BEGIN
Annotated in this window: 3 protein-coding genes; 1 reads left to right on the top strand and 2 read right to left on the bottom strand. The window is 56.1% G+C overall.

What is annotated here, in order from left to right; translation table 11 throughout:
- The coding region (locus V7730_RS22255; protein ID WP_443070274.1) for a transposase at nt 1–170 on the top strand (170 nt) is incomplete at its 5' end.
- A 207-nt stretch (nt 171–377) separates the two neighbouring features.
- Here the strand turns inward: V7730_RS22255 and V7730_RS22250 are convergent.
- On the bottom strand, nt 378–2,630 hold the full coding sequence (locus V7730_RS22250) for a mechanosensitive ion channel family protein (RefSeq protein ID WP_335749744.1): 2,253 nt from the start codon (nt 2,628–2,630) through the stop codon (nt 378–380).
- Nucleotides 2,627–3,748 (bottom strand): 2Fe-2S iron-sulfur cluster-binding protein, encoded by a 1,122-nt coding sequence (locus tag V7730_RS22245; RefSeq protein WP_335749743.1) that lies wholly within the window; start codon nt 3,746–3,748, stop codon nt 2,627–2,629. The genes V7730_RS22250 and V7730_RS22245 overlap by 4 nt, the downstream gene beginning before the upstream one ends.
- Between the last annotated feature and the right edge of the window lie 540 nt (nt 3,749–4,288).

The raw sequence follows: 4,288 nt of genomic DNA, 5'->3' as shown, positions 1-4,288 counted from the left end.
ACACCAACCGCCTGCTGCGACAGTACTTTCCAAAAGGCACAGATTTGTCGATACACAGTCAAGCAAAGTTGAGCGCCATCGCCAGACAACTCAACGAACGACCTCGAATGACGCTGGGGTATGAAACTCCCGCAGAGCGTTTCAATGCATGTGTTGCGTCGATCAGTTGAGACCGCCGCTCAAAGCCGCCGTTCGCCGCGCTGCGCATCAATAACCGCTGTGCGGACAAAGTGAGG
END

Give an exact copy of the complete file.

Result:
Annotated in this window: 3 protein-coding genes; 1 reads left to right on the top strand and 2 read right to left on the bottom strand. The window is 56.1% G+C overall.

What is annotated here, in order from left to right; translation table 11 throughout:
- The coding region (locus V7730_RS22255; protein ID WP_443070274.1) for a transposase at nt 1–170 on the top strand (170 nt) is incomplete at its 5' end.
- A 207-nt stretch (nt 171–377) separates the two neighbouring features.
- Here the strand turns inward: V7730_RS22255 and V7730_RS22250 are convergent.
- On the bottom strand, nt 378–2,630 hold the full coding sequence (locus V7730_RS22250) for a mechanosensitive ion channel family protein (RefSeq protein ID WP_335749744.1): 2,253 nt from the start codon (nt 2,628–2,630) through the stop codon (nt 378–380).
- Nucleotides 2,627–3,748 (bottom strand): 2Fe-2S iron-sulfur cluster-binding protein, encoded by a 1,122-nt coding sequence (locus tag V7730_RS22245; RefSeq protein WP_335749743.1) that lies wholly within the window; start codon nt 3,746–3,748, stop codon nt 2,627–2,629. The genes V7730_RS22250 and V7730_RS22245 overlap by 4 nt, the downstream gene beginning before the upstream one ends.
- Between the last annotated feature and the right edge of the window lie 540 nt (nt 3,749–4,288).

The raw sequence follows: 4,288 nt of genomic DNA, 5'->3' as shown, positions 1-4,288 counted from the left end.
ACACCAACCGCCTGCTGCGACAGTACTTTCCAAAAGGCACAGATTTGTCGATACACAGTCAAGCAAAGTTGAGCGCCATCGCCAGACAACTCAACGAACGACCTCGAATGACGCTGGGGTATGAAACTCCCGCAGAGCGTTTCAATGCATGTGTTGCGTCGATCAGTTGAGACCGCCGCTCAAAGCCGCCGTTCGCCGCGCTGCGCATCAATAACCGCTGTGCGGACAAAGTGAGG